The family is the cradle of the world’s misinformation. There must be something in family life that generates factual error. Over-closeness, the noise and heat of being. Perhaps even something deeper like the need to survive. Murray says we are fragile creatures surrounded by a world of hostile facts. Facts threaten our happiness and security. The deeper we delve into things, the looser our structure may seem to become. The family process works towards sealing off the world. Small errors grow heads, fictions proliferate. I tell Murray that ignorance and confusion can’t possibly be the driving forces behind family solidarity. What an idea, what a subversion. He asks me why the strongest family units exist in the least developed societies. Not to know is a weapon of survival, he says. Magic and superstition become entrenched as the powerful orthodoxy of the clan. The family is strongest where objective reality is most likely to be misinterpreted. What a heartless theory, I say. But Murray insists it’s true.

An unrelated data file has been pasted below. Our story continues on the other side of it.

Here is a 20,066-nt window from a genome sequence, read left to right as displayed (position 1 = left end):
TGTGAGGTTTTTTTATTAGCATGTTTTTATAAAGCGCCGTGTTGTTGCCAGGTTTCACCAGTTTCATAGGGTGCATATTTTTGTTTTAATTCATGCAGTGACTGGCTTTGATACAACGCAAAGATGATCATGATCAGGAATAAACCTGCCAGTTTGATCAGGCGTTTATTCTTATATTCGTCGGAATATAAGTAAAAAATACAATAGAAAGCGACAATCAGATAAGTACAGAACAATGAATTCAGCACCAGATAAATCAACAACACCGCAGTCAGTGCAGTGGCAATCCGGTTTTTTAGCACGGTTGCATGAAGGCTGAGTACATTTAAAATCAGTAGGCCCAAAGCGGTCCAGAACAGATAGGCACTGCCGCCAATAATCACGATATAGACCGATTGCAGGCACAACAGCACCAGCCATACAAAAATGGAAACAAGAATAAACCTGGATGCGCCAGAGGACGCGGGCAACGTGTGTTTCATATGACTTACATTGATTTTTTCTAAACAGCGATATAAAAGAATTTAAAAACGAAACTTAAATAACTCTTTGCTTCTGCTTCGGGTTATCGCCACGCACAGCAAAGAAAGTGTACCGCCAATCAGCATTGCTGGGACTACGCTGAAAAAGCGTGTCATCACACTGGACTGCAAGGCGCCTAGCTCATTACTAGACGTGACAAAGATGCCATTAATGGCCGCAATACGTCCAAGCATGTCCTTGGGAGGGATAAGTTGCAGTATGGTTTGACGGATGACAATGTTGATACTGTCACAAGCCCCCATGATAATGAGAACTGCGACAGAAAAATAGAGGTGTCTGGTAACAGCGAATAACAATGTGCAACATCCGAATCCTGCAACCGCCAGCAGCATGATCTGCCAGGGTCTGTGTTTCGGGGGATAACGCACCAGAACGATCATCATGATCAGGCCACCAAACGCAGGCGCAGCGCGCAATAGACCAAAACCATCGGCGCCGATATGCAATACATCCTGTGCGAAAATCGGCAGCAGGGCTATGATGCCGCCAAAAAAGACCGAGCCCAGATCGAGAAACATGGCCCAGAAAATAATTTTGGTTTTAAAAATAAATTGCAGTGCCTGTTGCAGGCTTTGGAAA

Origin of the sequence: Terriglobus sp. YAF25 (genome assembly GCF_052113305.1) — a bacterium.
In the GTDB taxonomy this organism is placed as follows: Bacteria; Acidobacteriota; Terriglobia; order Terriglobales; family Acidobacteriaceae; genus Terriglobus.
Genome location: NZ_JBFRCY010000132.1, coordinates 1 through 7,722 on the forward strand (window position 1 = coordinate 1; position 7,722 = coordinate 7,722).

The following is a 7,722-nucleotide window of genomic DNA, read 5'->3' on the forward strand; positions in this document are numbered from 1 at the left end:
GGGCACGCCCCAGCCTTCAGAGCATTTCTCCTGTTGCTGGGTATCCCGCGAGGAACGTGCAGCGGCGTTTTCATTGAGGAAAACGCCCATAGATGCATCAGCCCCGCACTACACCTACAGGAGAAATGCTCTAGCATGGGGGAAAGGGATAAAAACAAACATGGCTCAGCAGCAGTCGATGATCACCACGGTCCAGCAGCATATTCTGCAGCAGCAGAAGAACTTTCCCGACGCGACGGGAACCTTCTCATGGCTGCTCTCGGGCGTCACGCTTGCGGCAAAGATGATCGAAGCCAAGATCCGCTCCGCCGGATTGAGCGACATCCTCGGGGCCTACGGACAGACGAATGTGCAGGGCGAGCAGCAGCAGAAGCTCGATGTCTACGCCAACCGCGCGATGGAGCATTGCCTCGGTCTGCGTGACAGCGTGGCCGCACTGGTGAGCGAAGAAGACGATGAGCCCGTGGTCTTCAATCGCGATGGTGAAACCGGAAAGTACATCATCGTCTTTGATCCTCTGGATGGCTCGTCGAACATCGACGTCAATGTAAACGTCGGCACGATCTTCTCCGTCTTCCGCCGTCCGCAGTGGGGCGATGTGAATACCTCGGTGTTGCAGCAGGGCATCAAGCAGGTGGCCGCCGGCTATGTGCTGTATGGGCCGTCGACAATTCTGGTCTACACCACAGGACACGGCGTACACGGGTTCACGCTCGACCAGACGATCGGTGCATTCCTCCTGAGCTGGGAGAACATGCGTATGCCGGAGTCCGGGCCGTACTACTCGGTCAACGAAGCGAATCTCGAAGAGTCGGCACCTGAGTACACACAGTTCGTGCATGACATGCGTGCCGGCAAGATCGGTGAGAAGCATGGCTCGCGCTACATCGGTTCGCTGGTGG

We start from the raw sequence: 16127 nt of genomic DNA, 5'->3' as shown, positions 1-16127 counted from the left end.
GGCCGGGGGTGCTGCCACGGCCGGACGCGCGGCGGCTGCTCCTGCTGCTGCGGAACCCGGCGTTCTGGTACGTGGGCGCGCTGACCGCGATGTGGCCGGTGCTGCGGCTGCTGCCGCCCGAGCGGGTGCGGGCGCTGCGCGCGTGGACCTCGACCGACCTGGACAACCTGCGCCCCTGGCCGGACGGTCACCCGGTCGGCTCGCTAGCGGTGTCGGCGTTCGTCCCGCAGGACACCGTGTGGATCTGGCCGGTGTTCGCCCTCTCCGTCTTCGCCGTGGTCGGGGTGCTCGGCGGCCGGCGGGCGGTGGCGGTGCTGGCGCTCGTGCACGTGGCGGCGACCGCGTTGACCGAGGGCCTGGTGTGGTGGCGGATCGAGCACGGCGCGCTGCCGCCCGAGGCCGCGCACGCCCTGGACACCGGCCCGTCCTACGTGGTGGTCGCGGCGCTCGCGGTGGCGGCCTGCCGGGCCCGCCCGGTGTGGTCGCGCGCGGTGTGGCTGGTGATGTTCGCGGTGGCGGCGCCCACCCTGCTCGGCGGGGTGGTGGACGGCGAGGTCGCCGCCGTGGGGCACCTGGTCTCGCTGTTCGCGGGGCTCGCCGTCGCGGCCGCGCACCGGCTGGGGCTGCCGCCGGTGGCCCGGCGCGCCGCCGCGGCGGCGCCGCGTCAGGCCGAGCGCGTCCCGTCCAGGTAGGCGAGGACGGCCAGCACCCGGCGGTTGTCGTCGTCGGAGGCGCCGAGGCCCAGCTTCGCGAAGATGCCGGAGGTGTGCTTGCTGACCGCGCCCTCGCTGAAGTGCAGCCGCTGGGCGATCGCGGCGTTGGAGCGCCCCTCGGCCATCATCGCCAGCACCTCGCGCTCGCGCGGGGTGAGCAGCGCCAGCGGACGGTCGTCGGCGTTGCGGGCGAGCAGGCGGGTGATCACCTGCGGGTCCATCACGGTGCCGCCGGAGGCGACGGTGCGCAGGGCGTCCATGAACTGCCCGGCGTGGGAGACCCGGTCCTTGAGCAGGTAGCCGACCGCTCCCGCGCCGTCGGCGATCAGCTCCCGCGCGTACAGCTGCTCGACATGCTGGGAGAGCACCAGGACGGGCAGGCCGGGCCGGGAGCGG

Words, those precious gems of queer shape and gay colours, sharp angles and soft contours, shades of meaning laid one over the other down history, so that for those far back one must delve among the lost and lovely litter that strews the centuries. They arrange themselves in the most elegant odd patterns; the sound the strangest sweet euphonious notes; they flute and sing and taber, and disappear, like apparitions, with a curious perfume and a most melodious twang.
And there was never a better time to delve for pleasure in language than the sixteenth century, when novelty blew through English like a spring breeze. Some twelve thousand words, a phenomenal number, entered the language between 1500 and 1650, about half of them still in use today, and old words were employed in ways not tried before. Nouns became verbs and adverbs; adverbs became adjectives. Expressions that could not have grammatically existed before - such as 'breathing one's last' and 'backing a horse', both coined by Shakespeare - were suddenly popping up everywhere.